Nazrul used Perso-Arabic and Sanskrit in all his works. In his poetry and devotional songs, he brought together with ease gods from the Hindu pantheon and Prophet Muhammad. Quite expectedly, he was criticised by the custodians of Hinduism as well as orthodox Muslims for this. He was physically attacked more than once. In response, he wrote an essay, Mandir O Masjid, which was published in the Leftist journal Gana Bani. Here’s a translated line: “Hearing the weeping of the wounded, the mosque does not waver, nor does the Goddess-in-stone of the temple respond.”

But all this came later. Says Sumita Chakrabarti, former Nazrul Chair Professor at the University of Burdwan, “Nazrul’s popularity was at its peak between 1920 and 1940 as his poetry and songs inspired both freedom fighters and ordinary people desperate to get rid of the colonial masters.”

But how did he get there?

Of course, you could argue that some people are born wired in a certain way, but there is no ignoring influences and life experiences. Inspired by the Bolshevik Revolution of 1917, Nazrul unleashed his attack on inequality and injustice in society through poems such as Sarbohara (The Proletariat), Samyobadi (The Communist), Daridro (Poverty) and Anandamoyir Agomone (Welcoming Anandamoyi).

Soon after the publication of the last poem in 1922 — in which he compared British India to a “butchery” wherein “God’s children” were whipped and hanged by the British — the authorities arrested him on the charge of sedition and sentenced him to a year of rigorous imprisonment. In court, Nazrul shocked all by representing himself and reading from his essay Rajbondir Jobanbondi (The Deposition of a Political Prisoner). It contained an explosive couplet, which reads thus in translation: The tyrant’s oppression of truth/Must diminish/That truth, my God/ Shall establish.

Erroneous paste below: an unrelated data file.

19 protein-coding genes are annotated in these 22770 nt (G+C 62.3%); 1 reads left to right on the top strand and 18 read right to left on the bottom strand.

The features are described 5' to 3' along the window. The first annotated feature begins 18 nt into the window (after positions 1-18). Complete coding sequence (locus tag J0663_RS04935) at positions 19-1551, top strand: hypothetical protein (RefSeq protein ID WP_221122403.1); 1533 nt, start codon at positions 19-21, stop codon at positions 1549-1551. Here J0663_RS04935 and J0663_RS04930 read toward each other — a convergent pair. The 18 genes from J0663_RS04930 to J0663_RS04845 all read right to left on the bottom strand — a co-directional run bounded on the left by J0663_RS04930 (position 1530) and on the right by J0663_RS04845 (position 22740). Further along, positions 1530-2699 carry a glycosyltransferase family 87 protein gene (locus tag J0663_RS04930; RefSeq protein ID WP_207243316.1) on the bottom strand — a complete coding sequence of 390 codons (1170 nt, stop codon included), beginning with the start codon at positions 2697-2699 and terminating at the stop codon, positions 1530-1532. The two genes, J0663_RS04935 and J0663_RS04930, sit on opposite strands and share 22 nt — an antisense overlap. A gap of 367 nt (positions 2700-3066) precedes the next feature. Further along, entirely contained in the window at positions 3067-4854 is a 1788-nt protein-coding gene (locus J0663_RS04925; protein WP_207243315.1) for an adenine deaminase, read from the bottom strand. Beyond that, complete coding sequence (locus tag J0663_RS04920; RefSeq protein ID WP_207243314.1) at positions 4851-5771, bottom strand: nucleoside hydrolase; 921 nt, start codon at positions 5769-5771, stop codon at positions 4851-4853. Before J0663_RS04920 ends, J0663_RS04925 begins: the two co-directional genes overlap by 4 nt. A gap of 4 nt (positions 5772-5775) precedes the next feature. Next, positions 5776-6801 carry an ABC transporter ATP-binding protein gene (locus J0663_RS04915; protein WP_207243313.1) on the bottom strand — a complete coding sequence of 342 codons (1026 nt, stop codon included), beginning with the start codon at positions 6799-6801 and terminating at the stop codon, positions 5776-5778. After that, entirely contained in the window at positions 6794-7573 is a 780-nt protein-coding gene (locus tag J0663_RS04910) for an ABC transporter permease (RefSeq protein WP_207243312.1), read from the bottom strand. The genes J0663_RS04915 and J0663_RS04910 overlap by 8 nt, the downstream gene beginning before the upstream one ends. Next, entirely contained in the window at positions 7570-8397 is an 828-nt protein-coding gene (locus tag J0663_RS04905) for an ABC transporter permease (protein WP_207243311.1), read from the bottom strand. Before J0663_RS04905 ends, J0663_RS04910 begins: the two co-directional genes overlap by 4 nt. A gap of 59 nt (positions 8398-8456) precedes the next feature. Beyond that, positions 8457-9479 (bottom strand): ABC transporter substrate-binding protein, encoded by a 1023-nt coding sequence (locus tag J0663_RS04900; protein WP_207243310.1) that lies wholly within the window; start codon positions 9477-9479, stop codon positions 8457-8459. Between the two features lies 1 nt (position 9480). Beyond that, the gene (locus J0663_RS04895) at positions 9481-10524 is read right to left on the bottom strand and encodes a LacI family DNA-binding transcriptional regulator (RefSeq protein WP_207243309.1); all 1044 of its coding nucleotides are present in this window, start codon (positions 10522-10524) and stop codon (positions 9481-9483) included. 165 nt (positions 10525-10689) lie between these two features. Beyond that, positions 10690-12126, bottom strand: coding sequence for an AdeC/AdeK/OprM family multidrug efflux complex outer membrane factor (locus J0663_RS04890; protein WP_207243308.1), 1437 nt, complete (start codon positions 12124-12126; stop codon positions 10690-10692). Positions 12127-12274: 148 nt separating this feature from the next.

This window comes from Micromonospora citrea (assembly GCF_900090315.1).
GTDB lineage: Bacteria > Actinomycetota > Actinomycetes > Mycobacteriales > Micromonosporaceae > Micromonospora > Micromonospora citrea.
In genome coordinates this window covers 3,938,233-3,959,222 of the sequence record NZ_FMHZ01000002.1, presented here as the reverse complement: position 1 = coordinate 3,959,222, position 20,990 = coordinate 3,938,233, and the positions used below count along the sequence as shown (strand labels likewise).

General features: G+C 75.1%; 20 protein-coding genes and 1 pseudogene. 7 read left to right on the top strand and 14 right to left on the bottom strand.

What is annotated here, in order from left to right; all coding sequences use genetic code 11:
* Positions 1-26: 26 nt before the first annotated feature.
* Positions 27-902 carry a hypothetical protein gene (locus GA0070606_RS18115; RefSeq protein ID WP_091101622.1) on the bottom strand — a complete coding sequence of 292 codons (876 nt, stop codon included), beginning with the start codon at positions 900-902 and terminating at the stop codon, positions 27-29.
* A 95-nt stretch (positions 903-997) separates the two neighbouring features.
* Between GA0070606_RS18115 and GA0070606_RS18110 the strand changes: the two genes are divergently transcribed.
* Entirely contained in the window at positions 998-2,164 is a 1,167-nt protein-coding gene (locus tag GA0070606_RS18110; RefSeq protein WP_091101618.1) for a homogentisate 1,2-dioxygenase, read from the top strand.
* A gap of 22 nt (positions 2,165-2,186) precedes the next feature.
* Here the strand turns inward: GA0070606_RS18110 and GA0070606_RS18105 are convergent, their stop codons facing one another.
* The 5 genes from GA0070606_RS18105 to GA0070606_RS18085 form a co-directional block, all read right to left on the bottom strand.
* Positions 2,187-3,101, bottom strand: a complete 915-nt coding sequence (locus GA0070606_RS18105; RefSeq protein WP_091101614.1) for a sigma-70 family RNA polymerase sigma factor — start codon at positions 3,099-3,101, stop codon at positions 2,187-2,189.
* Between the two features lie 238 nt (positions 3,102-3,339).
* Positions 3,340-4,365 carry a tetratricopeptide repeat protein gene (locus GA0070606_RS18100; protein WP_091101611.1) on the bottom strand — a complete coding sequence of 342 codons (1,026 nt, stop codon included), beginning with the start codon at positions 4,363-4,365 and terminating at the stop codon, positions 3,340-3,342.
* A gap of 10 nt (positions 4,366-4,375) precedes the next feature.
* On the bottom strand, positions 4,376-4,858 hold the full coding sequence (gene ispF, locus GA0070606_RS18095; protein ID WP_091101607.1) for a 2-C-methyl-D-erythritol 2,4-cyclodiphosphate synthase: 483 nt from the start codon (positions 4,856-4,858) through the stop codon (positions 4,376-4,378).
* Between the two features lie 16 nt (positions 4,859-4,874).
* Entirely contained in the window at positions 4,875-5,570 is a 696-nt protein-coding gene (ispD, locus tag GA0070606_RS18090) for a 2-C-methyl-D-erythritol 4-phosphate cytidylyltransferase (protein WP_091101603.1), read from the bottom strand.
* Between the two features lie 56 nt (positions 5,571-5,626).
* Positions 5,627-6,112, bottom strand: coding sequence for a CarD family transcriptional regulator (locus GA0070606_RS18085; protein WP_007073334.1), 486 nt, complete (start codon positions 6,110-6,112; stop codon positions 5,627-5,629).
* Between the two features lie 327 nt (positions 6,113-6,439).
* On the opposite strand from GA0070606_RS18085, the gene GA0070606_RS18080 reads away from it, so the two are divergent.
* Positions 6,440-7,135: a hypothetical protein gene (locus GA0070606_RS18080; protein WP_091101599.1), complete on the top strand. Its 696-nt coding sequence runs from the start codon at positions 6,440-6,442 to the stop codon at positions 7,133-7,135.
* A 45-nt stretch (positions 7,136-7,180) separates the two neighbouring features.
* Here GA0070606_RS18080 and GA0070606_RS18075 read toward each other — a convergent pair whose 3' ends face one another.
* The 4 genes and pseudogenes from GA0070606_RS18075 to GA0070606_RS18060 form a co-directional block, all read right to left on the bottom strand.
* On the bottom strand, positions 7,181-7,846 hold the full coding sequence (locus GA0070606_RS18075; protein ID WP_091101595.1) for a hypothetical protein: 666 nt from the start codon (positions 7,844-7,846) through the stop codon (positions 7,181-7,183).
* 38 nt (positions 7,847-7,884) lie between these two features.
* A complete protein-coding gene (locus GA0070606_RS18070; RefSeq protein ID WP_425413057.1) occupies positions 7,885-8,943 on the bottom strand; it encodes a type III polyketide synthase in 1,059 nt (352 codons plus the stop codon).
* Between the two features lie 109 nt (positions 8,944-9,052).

Nazrul’s liberal and socialist views were strongly influenced by Muzaffar Ahmad, one of the founders of the Communist movement in India. Nazrul and Ahmad together founded the Labour Swaraj Party, one of the earliest Left outfits in India, they wrote the party’s pamphlet and edited the mouthpiece Langol. 

It would not be incorrect to say that his imprisonment and deposition catapulted Nazrul into a different orbit — of fame, of achievement. And yet, there has always existed a section of people who try to dilute any discussion of his genius by labelling him a populist.

To this day, a large section of Bengali intelligentsia considers his literature low-brow, targeted at semi-literates and bereft of aesthetics. In these circles, Nazrul is usually referred to as the “havildar kobi”. “Intellectuals in post-Independence India considered his literature too loud and arrogant,” adds Chakrabarti.

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When Bangladesh was born in 1971, Nazrul was still alive but ravaged by his illness. The new nation, however, chose him as its national poet.

Reminds Chakrabarti, “In West Bengal too, after the Left Front came to power, Nazrul’s poems were included in the school syllabus. Academies were founded, which were supposed to encourage research on Nazrul; auditoriums and roads named after him.” When the Trinamul came to power, it founded the Kazi Nazrul University in Asansol; the Nazrul Tirtha, a cultural centre in New Town, Calcutta; and the research academy NCSCS.

But if you were to ask me, despite all these efforts, Nazrul has all but disappeared from the minds of Bengal’s men and women.

As for me, I miss the baritone voice of Kazi Sabyasachi reciting lines, the razor edge of which remains undiminished by the years. The lines from Nazrul’s Kandari Hunsiyar or Beware, My Captain run thus, “The boat is trembling,/The water is swelling,/The sail is torn asunder... ‘Are they Hindus or Muslims?’ /Who asks this question, I say. /Tell him, my Captain,/The children of the motherland are drowning today.”